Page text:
These systems were categorized by currently receiving, preparing to receive, or not receiving no system, state-run system, or do not know data for meaningful use. Since clinical services are not essential services provided by LHDs, LHDs with no clinical services were not included in this question provided by the Informatics Capacity and Needs Assessment Survey. The independent variables considered for the logistic regression model included LHD characteristics theoretically associated with informatics capacity.
Variables included infrastructural and organizational activities, training, and control of IT decisions. Variables regarding infrastructure of LHDs include a 5-level population size 1. The variables representing the organizational activities performed in the past 2 years are reviewed current systems, created a strategic plan for information systems, used formal project management process, formally conducted a readiness assessment, and had the provision of training within the last 12 months.
The variables for control of IT decisions were represented by hardware allocation and acquisition, software selection, software support, and IT budget allocation. In addition, the control variables included decisions within each department or program, within LHD through central department , through city or county IT department, through state agency, or through someone else. The selection of the variables was made prior to analyses and was based on review of the literature. However, our variable selection was limited by the availability of the Informatics Capacity and Needs Assessment Survey.
The variable selection was also conditioned by elimination of some variables highly correlated with each other. To avoid multicollinearity, we excluded only those independent variables that were not highly correlated with each other. Our final selection of independent variables had the Pearson correlation coefficient of 0. Descriptive analysis was performed to compute frequencies and percentages for the meaningful use and independent variables.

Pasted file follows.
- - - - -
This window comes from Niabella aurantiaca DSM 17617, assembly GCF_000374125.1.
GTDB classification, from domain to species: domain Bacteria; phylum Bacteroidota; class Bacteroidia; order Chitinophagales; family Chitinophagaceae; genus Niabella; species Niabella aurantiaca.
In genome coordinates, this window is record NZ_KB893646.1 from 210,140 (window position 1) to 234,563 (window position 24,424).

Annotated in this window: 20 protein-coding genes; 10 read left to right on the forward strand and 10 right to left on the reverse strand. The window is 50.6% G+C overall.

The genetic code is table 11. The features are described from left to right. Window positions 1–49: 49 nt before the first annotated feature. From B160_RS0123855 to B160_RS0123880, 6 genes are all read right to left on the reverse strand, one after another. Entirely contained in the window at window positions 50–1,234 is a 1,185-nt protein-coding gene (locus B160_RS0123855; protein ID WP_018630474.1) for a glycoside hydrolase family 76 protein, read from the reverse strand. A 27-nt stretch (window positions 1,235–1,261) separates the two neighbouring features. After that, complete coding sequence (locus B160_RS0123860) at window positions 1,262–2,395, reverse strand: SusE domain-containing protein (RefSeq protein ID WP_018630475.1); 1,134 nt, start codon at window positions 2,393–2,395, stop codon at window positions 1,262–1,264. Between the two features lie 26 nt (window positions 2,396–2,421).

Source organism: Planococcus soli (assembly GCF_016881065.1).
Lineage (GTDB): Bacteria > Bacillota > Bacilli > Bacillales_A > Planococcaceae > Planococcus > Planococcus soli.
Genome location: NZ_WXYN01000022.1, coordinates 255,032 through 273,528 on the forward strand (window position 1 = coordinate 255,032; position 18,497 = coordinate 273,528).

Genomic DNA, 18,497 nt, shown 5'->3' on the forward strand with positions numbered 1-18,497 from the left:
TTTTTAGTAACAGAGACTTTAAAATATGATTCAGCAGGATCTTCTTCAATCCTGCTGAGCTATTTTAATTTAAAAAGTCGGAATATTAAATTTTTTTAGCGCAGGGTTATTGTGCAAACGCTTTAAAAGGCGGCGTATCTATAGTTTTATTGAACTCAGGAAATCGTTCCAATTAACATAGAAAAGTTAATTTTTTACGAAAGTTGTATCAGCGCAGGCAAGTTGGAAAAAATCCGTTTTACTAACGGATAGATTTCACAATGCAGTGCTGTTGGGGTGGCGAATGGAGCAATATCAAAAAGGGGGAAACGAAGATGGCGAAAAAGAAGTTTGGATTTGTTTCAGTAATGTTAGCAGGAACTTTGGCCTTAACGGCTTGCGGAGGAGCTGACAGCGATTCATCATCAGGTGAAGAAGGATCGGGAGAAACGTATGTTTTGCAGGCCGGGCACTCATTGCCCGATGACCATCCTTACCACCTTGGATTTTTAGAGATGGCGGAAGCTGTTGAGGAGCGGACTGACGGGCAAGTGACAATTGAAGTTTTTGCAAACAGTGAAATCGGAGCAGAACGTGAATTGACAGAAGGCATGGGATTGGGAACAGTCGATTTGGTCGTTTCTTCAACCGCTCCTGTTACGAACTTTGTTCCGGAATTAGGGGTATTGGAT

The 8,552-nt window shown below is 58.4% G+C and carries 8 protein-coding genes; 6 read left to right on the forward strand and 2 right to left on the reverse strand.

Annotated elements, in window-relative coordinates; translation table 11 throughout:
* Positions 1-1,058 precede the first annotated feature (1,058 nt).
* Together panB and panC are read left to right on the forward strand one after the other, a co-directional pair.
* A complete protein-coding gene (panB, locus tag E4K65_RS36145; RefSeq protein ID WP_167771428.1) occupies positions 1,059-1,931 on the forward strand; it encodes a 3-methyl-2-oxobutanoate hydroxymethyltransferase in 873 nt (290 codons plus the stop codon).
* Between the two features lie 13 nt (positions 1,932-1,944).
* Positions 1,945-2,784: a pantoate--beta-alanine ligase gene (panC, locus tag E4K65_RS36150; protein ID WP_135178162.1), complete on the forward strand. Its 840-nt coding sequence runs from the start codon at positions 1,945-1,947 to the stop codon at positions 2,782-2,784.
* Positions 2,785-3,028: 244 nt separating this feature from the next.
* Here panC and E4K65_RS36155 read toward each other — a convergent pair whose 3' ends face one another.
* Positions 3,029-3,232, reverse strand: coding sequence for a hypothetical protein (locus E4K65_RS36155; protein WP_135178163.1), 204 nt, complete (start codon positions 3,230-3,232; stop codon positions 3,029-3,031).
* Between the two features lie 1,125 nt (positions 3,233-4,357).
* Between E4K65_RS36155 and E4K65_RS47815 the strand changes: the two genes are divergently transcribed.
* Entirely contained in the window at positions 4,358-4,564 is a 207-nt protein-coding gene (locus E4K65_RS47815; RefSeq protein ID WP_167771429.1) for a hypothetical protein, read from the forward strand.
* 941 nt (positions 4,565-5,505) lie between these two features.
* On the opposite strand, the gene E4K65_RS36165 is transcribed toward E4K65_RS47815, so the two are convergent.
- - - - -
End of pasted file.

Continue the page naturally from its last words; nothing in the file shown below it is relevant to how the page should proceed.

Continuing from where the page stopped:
To avoid small cell counts, 2 separate logistic regression models were computed—one to model the organizational characteristics and the other for IT characteristics.
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The Nagelkerke pseudo- R 2 for the first model Table 1 was 0. More than half of LHDs were not receiving data from certified EHRs for meaningful use from syndromic surveillance systems, cancer registries, and other specialized registries. Eighty-seven of the LHDs had less than 25 population jurisdiction, followed by 79 from to population size. After controlling for other independent variables in the model, LHD characteristics statistically associated with having an EHR system were having local governance.
The results indicate an inverse relationship between EHR system implementation and having a strategic plan related to informatics in the past 2 years Table 1.
LHDs that provided informatics training in the past 12 months had twice the odds of using an EHR system compared with those who did not conduct informatics training. Table 2 includes the type of IT control and the department, agency, or outside agency that controls it. LHD characteristics statistically associated with having an EHR system were having local governance, not having created a strategic plan for information systems in past 2 years, had informatics training in the past 12 months, and had various agencies and department of controlling IT decision making of hardware allocation or acquisition, software selection, software support, and IT budget allocation.